Tookie – Response to Joe

Joe –

You came closer than anyone to denting my argument. (UCLA Law has done well by you. You are hereby entitled to an extra piece of kugel next time you come for Shabbos.)

Close, but not close enough.

Let’s say, arguendo [Note to real people out there: legal beagles like to throw Latin around. Inter alia. You know], that Tookie was guilty of the exact crime he was executed for. Justice is served; the law behaved exactly as it was designed. So what? Essentially, I was making two points. Firstly, the law may have worked, but it is a bad law according to HaKadosh Baruch Hu’s voiced directives on how a non-Jewish court should operate. Egregious violators of the law should not have a voice in the court, period. You asked me what standard I would employ – you’ve got it. That’s what halacha says, to the best of my knowledge. Tookie’s accusers may never have been shown to be liars, but that is beside the point. Evildoers don’t belong on the witness stand. They will be unreliable in other cases. This is enough to ban them in all. Using them cheapens the conduct of the court, and the way it is perceived by the people. (Again, I am not arguing that the court may decide to use an extralegal standard for the protection of society. I presented Rabbi Bleich’s hesitations about even that, and admitted to Rav Moshe’s seeming acceptance. But this doesn’t tell us which standards should be relaxed. Professor Broyde suggested that some kinds of circumstantial evidence be admitted when they would rise to the level of acceptability of proof in monetary matters in halacha. The ballistics test on Tookie’s gun would never do. Who said he fired it? Neither would placing him at the scene. That was not the issue. Who fired the gun was. Compare this to Sanhedrin 37B, and the mother of all umdena demuchach (overwhelming circumstantial evidence) cases. There, the perpetrator chased the victim into a closed room, and was found over the body, with the bloody knife in hand.)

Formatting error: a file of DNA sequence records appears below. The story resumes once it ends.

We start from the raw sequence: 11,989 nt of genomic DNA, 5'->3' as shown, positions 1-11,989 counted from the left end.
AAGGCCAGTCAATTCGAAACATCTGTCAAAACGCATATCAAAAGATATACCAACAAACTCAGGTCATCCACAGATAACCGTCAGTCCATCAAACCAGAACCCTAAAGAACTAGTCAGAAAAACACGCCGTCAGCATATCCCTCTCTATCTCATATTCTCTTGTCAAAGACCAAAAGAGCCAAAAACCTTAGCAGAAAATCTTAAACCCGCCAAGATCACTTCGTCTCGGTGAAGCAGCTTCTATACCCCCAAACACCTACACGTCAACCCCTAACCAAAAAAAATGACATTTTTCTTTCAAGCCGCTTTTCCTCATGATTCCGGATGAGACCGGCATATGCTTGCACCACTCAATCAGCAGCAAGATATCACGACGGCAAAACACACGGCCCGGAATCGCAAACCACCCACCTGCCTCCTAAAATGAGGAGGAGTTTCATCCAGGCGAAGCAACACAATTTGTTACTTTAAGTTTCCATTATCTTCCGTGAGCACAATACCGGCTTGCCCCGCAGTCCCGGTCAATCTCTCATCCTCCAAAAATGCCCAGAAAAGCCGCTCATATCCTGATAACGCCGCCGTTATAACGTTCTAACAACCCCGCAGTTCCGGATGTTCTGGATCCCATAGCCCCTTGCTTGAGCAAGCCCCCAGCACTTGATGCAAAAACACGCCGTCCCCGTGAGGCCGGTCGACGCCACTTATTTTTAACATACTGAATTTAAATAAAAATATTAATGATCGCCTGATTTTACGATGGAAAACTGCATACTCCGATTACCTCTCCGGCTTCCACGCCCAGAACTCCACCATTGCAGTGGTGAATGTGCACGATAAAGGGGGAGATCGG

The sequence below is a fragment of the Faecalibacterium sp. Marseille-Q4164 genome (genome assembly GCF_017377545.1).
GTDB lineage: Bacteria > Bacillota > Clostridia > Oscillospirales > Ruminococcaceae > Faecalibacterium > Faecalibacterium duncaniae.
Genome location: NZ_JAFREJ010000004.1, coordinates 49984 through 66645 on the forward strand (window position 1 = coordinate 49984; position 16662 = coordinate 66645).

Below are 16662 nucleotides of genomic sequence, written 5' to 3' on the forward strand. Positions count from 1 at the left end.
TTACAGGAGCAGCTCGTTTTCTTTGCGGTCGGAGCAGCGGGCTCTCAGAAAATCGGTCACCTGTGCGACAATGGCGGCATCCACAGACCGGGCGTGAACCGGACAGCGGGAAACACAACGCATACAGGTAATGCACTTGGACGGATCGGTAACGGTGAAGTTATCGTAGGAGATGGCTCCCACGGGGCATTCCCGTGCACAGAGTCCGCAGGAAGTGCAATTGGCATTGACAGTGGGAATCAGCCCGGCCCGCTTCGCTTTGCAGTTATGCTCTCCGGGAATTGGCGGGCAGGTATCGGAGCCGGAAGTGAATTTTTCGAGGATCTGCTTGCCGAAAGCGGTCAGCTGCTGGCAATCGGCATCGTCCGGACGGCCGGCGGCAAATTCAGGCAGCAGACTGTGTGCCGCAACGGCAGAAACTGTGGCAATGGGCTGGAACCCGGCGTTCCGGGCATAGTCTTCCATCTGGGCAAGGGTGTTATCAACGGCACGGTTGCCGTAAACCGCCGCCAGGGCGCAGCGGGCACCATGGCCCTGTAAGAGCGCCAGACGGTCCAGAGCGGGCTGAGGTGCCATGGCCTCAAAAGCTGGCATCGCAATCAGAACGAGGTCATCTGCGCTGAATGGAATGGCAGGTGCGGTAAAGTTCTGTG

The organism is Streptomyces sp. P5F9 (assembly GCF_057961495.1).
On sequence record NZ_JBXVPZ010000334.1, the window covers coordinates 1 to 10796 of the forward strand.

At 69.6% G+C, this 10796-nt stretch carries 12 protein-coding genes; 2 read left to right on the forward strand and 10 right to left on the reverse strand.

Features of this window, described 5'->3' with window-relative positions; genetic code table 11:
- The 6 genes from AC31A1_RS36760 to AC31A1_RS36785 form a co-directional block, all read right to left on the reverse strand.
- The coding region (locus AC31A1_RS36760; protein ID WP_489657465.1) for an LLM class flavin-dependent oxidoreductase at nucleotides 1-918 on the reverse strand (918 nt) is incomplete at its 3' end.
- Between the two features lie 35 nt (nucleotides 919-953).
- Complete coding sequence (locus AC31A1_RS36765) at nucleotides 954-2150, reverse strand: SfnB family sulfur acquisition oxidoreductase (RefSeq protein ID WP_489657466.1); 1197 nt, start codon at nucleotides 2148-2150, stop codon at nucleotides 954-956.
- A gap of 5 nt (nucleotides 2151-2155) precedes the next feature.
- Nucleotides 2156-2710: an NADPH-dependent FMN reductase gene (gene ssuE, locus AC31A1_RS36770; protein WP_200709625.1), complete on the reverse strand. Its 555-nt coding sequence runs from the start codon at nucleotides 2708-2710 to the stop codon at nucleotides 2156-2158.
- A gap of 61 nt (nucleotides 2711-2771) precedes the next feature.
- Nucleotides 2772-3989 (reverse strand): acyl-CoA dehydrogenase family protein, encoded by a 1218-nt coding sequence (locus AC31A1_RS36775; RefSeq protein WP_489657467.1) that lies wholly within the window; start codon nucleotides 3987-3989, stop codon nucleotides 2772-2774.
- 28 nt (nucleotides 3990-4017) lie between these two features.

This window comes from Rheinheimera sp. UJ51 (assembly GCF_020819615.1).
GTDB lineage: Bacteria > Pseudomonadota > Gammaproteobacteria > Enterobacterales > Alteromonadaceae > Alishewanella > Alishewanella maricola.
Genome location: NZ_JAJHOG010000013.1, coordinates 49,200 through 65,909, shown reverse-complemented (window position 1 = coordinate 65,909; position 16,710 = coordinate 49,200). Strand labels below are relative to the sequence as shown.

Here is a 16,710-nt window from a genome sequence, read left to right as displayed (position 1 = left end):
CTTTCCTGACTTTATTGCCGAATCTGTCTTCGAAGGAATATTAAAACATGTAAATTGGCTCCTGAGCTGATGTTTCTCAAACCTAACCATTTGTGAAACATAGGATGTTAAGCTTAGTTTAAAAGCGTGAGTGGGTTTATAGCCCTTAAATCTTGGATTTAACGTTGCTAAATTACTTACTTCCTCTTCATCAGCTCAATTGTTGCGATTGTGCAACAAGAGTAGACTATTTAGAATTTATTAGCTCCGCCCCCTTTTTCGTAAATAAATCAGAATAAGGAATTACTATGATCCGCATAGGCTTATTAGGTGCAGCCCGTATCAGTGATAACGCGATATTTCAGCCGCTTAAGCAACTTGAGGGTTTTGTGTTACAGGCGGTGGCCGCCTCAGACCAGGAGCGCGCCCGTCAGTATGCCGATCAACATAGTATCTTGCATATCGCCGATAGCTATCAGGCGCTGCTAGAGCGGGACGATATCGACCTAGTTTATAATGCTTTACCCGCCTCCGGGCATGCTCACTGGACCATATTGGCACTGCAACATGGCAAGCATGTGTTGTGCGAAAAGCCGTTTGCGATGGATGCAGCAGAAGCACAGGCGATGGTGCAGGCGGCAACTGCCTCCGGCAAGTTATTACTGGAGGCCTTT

Secondly, and perhaps more importantly, I was trying to show that many people react to complex social issues with incomplete knowledge or consideration of Torah sources. I may very well be shown to be wrong about the license given to non-Jewish courts. But so many of our readers did not know that there is a sugya about this issue in the Gemara, and in the Rishonim. (Anyone with access to a copy of Chemdas Yisrael by Rav Meir Don Plotzki – one of the most complete lengthy commentaries to Rambam Hilchos Melachim – may shed some light on this.)

At this point, it is probably time to bid farewell to Tookie, wherever he may be. On to other topics.

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4 Responses

  1. Toby Katz says:

    “Firstly, the law may have worked, but it is a bad law according to HaKadosh Baruch Hu’s voiced directives on how a non-Jewish court should operate. Egregious violators of the law should not have a voice in the court, period.”

    Not allowing criminals to testify against someone else in court would rapidly empty the jails. It would also reduce our cities — ESPECIALLY the inner cities where the poor and minorities live — to jungles.